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Grupo Boticário Plans RFID Deployment

RFID testing, supported by consultant EY, helped the company to reduce the number of out-of-stock products by 97 percent, among other benefits.
By Edson Perin
Apr 07, 2019

When Grupo Boticário completed its tests of radio frequency identification under the leadership of consultant EY's Brazilian subsidiary, the company determined that the technology was a potential candidate for a traceability solution. The company says it has eliminated 70 percent of its workforce's activities compared to traditional methods.

This positive experience has impacted all areas of the company in which RFID has been experimented, promoting a new vision for Boticário's digital transformation. EY, the main partner on the project, was responsible for carrying out the work, specifications and definition of the technical solution. On the engineering and software end, Boticário counted on Seal, which assisted with the solution's hardware, software, testing and technical definition.

Boticario's Gustavo Tadeu Baldini Lichtenecker
According to Boticário, the tests exceeded expectations. Therefore, the company plans to commence implementation this year in one of its business units. In general terms, the pilot has had excellent results, the firm reports—not only financially, but also technically and operationally. For example, out-of-stock items in some locations have been reduced by up to 97 percent.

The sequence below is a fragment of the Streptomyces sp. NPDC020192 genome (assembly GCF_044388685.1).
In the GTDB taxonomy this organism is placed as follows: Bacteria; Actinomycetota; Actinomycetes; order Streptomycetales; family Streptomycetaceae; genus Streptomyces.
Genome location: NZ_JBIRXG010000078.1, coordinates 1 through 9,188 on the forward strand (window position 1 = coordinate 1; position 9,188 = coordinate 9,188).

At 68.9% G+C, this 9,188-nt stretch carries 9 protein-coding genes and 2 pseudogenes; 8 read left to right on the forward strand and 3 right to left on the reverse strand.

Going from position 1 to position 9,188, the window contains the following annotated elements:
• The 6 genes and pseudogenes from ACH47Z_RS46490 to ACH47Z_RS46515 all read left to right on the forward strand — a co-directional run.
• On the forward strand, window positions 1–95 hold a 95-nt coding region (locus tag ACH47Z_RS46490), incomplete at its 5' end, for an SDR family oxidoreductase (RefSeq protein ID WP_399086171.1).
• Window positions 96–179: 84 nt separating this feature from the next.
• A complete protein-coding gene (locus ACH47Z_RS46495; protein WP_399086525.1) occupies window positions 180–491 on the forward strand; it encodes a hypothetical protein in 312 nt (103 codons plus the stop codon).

The project was carried out to validate the technical and financial efficiency of the RFID deployment in the company-wide portfolio. For this reason, no processes were changed. In fact, twin processes were created, such as checkout being done with both the RFID solution and the store's existing system, without any kind of integration. The tests followed GS1's EPC UHF RFID standard to facilitate supply chain integration as identities are needed for suppliers and customers. Standardization helps in integrating the entire supply chain, according to Boticário.

In total, four store processes were redesigned using RFID:
Checkout: With the RFID process, vendors were able to read multiple products only once. Using the original process, they needed to be read one at a time via bar codes.
Inventory: For the current model, the store has a team of third parties to count all items, and mistakes often happen. Several days are needed for an operation, while with RFID, fewer people could achieve more accurate results within a few hours.
Receipt: The traditional process consists of an item-by-item search, compared with an invoice, point disagreements and recording operations in the store system. With RFID, items only need to be read, even with the box closed, and all other steps are automatically performed.
Refueling: This process has not changed at all, but it has been possible, using only RFID information, to improve stock balancing and reduce the volume of stored goods.

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